Engaging Families, Practical Strategies

Baby Massage: Essential Tool for Practitioners – Part I

“Massaging your baby is a very special way to let them know they are safe, loved and understood. A daily massage lays the foundation for a lifetime of self esteem for your baby and good communication between the two of you.”

-Vilma McClure Founder, The International Association of Infant Massage Instructors.

The first communication a baby receives is through his skin. Baby massage is one of the most nurturing things a parent can do for her baby and the results will benefit both the caregiver and child for years to come. Skin to skin contact is often taken for granted, but yet it is such a simple and powerful way of bonding with baby, and creates a foundation for trust.

Benefits of Baby Massage

As a certified “Baby’s First Massage” therapist, a pediatric occupational therapist and a mom, I have discovered first-hand the benefits of baby massage to be invaluable. In just ten minutes a day, baby massage improves blood flow, strengthens immunity and develops bonding with the caregiver. Massage helps to relieve colic; it relaxes the baby, and enables deeper, more restful sleep. Studies show that premature babies who are massaged have greater weight gain and less post-natal complications than babies who are not massaged. “Baby’s First Massage” is designed so that all of the strokes are done from head to toe. This is important because that is the same direction that the neurons are myelinating. As a result, massage helps the neurological system to develop. How powerful is that?! By offering consistent loving, soothing touch, we are helping our babies reach important developmental milestones! Additionally, we are instilling in our children a whole host of positive things, including: body awareness, motor skills, balance, and sensory processing.

Using Baby Massage in Early Intervention

Baby massage is an essential component for practitioners to add to our repertoire because it is so versatile. The benefits are significant for babies who are delayed, as well as for those who are developing typically. If you are a practitioner, and you haven’t already added massage to your therapeutic strategy, it is time to give it a try. I have found the best way to help a baby is through the parent or caregiver. When practitioners can empower parents with the beautiful art of baby massage, the baby will benefit from it on a daily basis. Parents will love this intimate time with their little one!

Baby Massage is So Simple

All you need is two clean hands, a warm blanket and a baby. Lotion is optional. I prefer to use lotion over oils and I always recommend a lotion that has been used on the baby before so you know it won’t irritate the baby’s skin. Practitioners, if you are demonstrating baby massage for a family, allow the parent to actually do the strokes while you talk her through it. That way the parent learns the strokes by actually performing them on her baby, and she also senses how the baby is responding and can adjust accordingly.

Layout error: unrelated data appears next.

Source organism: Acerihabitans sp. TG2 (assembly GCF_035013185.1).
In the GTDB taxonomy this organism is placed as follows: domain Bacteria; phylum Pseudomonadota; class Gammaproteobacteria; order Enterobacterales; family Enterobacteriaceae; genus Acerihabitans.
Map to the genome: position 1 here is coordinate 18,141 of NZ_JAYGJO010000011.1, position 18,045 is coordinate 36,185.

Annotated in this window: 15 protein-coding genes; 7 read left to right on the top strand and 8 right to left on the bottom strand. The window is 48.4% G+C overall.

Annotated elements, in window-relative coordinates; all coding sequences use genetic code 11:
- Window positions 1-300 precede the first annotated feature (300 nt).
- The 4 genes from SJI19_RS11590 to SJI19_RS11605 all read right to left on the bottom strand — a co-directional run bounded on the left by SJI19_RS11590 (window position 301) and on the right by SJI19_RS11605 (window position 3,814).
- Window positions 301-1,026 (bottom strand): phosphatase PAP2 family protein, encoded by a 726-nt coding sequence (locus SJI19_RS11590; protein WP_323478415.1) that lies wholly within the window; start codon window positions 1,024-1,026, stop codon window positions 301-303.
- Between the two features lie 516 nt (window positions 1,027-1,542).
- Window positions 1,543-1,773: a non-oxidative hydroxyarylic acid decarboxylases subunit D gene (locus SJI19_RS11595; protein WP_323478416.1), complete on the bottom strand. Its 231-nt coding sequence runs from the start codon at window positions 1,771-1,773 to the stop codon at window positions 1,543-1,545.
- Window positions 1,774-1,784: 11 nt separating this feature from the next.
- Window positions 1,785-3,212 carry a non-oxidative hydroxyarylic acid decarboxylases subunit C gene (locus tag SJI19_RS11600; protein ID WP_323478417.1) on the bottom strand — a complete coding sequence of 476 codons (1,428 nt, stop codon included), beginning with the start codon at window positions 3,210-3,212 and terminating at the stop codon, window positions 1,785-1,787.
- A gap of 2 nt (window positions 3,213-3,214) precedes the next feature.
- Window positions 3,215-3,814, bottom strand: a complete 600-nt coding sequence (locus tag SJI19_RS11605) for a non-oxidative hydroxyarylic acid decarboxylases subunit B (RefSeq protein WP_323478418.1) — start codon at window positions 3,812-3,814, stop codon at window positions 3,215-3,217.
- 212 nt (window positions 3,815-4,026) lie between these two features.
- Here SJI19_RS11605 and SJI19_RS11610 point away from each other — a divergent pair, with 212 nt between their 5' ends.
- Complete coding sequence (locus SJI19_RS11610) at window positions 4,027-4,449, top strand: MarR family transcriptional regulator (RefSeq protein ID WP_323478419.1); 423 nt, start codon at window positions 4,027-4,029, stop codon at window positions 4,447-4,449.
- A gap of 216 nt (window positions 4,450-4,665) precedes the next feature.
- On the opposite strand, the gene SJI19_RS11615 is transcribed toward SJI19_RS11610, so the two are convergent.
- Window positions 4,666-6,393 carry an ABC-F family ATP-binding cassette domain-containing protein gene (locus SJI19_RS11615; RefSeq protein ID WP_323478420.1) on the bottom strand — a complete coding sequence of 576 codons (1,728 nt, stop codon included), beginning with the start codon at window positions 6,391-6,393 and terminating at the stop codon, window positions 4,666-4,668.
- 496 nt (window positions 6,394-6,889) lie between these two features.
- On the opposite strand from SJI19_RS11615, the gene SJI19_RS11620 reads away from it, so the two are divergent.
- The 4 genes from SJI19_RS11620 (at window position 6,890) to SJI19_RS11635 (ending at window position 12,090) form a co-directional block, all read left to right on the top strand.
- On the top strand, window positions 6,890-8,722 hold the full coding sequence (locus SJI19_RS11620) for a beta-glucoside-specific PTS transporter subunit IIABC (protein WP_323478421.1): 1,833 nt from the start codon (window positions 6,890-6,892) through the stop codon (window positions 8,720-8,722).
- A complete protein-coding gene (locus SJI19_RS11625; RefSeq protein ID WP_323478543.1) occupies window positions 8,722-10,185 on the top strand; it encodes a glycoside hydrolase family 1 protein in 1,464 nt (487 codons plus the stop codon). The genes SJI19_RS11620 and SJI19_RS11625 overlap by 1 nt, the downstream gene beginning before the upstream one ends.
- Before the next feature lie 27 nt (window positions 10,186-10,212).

As I continue writing in this series, I will explain some of the strokes in detail. If you are interested in beginning baby massage in the meantime, start with some gentle, light pressure strokes right on the baby’s skin, moving from hip to ankle, neck to waist and shoulder to wrist, always in the head-to-toe direction. Pay close attention to the baby’s cues and respect the baby’s boundaries. Keep an eye out as most maternity hospitals offer classes on baby massage. Parents and practitioners can also learn massage through DVDs, apps, online videos or books.

If you have not yet integrated baby massage into your therapy practice, what information would be helpful to have as you consider it?


Aimee Ketchum is a pediatric occupational therapist, licensed baby massage instructor, yoga instructor, and mom. She is also the founder of Aimee’s Babies, LLC, a baby and child development company. Please visit Aimee’s website www.aimeesbabies.com where you can find baby massage and developmental exercise DVDs, downloadable videos and apps. Aimee lives with her husband and two daughters in Lititz, Pennsylvania. You can email her at aimeek@ptd.net, She’d love to hear from you!

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3 Comments to “Baby Massage: Essential Tool for Practitioners – Part I”

  1. Aimee, This is a great “primer” article to introduce baby massage! I agree that one of the most important roles that we play in early intervention is to empower the parents and/or caregivers! I look forward to your future posts! Thanks for sharing your knowledge and expertise about baby massage.

    • I’m glad you liked Aimee’s article, Katherine! I agree too that empowering parents is a goal of early intervention. Imagine how much more effective teaching parents to use baby massage would be compared to just the interventionist using it on a visit once per week!

  2. Hi Aimee, I like how you make it sound so easy. I had no idea there were so many baby massage benefits. My baby has colic and it’s really stressing me out so am looking for ways to ease it for her. I love your idea and am going to find a therapist to take us through the first massage. Thanks a lot.

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